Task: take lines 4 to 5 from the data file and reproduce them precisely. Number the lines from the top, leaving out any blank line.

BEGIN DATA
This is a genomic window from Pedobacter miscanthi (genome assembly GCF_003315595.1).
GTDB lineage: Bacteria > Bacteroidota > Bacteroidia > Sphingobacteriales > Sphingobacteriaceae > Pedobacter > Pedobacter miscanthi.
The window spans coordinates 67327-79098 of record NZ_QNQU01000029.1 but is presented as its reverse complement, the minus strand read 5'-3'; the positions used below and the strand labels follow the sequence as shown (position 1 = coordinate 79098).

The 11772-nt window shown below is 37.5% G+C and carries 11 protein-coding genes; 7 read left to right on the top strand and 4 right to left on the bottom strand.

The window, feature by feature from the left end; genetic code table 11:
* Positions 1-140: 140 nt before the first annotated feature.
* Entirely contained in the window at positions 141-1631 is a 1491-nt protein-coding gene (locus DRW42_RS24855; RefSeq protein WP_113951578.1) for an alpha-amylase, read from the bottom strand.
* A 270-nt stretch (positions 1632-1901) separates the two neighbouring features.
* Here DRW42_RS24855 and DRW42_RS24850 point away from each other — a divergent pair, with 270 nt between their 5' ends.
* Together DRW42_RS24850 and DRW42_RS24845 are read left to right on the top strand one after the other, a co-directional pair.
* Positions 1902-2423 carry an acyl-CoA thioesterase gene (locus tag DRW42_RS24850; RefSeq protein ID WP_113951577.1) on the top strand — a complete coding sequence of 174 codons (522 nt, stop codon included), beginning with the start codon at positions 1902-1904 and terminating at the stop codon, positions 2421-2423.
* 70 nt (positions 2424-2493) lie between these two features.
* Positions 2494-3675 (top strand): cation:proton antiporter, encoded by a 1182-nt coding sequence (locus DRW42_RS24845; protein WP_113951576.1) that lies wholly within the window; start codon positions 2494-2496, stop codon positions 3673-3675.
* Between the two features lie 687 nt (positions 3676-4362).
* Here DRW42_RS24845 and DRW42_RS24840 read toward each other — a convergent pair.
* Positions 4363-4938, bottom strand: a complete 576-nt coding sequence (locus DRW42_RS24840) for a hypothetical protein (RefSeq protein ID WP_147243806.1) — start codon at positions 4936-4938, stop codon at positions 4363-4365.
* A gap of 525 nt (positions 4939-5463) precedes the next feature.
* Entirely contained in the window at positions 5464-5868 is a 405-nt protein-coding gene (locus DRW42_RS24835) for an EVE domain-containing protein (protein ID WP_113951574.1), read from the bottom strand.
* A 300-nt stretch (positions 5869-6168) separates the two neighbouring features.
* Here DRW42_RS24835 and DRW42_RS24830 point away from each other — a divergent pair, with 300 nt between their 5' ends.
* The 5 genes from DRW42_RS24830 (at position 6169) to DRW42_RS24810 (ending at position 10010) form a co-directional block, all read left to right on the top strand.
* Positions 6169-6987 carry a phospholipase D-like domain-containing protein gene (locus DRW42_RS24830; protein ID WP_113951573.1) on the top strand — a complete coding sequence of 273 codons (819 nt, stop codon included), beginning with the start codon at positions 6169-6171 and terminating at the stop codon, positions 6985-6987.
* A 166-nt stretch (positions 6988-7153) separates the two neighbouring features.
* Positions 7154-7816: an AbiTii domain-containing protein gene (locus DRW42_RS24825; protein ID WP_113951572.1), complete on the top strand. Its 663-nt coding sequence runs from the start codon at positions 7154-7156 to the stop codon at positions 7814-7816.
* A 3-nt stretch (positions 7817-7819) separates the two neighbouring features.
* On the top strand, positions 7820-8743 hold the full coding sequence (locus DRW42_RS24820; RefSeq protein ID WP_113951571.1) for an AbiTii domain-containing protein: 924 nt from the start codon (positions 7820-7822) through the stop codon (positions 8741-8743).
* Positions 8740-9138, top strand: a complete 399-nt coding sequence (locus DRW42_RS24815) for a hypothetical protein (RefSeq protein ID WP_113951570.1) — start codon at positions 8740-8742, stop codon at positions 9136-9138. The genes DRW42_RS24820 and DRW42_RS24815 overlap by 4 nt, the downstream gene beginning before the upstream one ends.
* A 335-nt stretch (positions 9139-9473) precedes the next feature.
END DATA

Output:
The 11772-nt window shown below is 37.5% G+C and carries 11 protein-coding genes; 7 read left to right on the top strand and 4 right to left on the bottom strand.

The window, feature by feature from the left end; genetic code table 11: